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© 2019, Edouard Duval-Carrié.

Racial Slavery, Marronage & Freedom: A 10th Anniversary Retrospective Exhibition

prueba - 7 December, 2022

Racial Slavery, Marronage & Freedom: A 10th Anniversary Retrospective Exhibition

09/22/2022 to 12/31/2022

Brown University

Center for the Study of Slavery & Justice



Edouard Duval-Carrié
Jess Hill
Rénold Laurent

Racial Slavery, Marronage & Freedom:
A Different Story of Freedom

There is a different story of human freedom other than the conventional ones told to us. In the conventional story of freedom, freedom is sometimes an ideal; other times it is connected to individual choice and then sometimes it is understood as a negative kind of freedom – a freedom from. All these versions of freedom primarily focus on politics, or our capacity to purchase a consumer good. But there is another kind of freedom, one which emerged from racial slavery: Black freedom.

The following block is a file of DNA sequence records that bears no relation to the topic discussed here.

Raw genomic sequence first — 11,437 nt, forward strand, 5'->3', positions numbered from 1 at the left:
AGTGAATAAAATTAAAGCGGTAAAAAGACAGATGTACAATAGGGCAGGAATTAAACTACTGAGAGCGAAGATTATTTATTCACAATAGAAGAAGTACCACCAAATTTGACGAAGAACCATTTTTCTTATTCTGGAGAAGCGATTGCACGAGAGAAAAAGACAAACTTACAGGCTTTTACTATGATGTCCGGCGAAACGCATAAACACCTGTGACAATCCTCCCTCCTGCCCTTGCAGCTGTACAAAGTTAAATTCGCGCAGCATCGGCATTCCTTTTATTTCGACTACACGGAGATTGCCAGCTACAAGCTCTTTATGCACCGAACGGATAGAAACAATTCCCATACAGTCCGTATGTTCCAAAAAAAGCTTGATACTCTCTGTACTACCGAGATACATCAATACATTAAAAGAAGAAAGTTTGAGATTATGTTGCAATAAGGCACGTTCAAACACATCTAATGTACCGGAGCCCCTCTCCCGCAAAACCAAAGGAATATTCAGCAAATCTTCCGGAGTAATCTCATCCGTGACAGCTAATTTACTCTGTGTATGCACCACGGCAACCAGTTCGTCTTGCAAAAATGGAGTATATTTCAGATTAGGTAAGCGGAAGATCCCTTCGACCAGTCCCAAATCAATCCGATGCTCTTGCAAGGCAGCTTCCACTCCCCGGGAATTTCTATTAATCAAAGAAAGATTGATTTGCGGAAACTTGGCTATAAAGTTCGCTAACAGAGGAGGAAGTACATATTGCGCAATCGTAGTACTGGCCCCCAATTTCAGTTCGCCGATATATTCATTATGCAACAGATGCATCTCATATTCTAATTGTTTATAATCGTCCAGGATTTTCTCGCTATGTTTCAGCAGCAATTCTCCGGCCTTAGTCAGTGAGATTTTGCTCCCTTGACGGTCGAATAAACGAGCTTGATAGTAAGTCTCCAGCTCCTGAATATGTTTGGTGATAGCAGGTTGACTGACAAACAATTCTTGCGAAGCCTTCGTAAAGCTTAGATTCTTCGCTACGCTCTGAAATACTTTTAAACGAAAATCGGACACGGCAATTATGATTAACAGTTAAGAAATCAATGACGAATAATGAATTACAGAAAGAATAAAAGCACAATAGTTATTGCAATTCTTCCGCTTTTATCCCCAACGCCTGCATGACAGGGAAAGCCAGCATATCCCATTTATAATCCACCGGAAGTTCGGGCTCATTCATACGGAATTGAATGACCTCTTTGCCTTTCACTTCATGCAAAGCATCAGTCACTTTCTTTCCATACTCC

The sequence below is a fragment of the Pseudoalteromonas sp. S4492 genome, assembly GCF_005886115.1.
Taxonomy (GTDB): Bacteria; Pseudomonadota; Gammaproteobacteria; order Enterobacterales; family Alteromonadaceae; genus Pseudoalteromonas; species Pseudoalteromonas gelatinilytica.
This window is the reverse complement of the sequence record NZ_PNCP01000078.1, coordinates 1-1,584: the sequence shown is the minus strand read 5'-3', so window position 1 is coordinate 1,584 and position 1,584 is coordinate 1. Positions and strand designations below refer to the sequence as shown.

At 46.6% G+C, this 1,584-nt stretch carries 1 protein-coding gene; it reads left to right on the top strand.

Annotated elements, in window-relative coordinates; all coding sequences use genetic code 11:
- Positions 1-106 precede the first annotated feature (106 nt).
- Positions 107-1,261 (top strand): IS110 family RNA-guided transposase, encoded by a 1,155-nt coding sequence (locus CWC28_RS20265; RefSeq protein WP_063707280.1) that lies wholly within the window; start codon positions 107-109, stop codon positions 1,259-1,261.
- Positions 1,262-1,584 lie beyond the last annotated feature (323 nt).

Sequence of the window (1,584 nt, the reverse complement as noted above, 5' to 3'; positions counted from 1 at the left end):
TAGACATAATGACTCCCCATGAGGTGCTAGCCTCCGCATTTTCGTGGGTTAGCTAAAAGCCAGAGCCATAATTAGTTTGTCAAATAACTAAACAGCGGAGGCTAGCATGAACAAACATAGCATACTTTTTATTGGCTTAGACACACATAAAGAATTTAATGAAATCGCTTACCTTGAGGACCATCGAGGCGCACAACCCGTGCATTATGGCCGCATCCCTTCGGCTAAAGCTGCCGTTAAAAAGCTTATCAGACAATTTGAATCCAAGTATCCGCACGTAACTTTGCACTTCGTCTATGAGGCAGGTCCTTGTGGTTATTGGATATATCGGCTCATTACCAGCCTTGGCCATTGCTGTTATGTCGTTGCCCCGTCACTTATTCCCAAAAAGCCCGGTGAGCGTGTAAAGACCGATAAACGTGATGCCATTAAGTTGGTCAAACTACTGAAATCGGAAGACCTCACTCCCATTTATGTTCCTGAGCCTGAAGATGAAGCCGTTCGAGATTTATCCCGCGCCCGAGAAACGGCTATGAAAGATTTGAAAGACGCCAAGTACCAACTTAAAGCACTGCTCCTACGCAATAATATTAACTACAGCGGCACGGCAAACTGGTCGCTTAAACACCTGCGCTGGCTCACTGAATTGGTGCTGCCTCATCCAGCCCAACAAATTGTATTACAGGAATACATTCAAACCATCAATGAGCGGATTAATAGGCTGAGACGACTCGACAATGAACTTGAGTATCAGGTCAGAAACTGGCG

Historical sociologists tell us that in Western society the ideas and practices of freedom emerged in Greek slave society. One central meaning of this freedom was the right to participate in political life. Over time in the West, this idea became dominant and within the framework of the American and French revolutions in the 18th century, the dominant idea of freedom was linked to that of political liberty. Just recall all the talk and proclamations about liberty during the American Revolution. None of it was meant for the enslaved Africans nor the dispossessed Indigenous population. Then the prevailing idea of “slavery” for the white male settler was a lack of political equality, not the racial slavery nor indentured servitude of the Indigenous population. Let’s just recall Stephen Hopkins’ best-selling pamphlet at the time, Rights of the Colonies Examined, in which he argued for political independence and political equality (right to vote) but was silent about the system of racial slavery. So, the constitutive grounds for the making of America was racial slavery, Indian genocide and dispossession. We cannot think of the historical significances and meanings of America today without recognizing these historical grounds. Yet, if the dominant idea and practices of freedom in the Americas were linked to ideas of political liberty and then economic choice, there was another, a distinctive idea and practice which emerged from the enslaved African population in the Americas.



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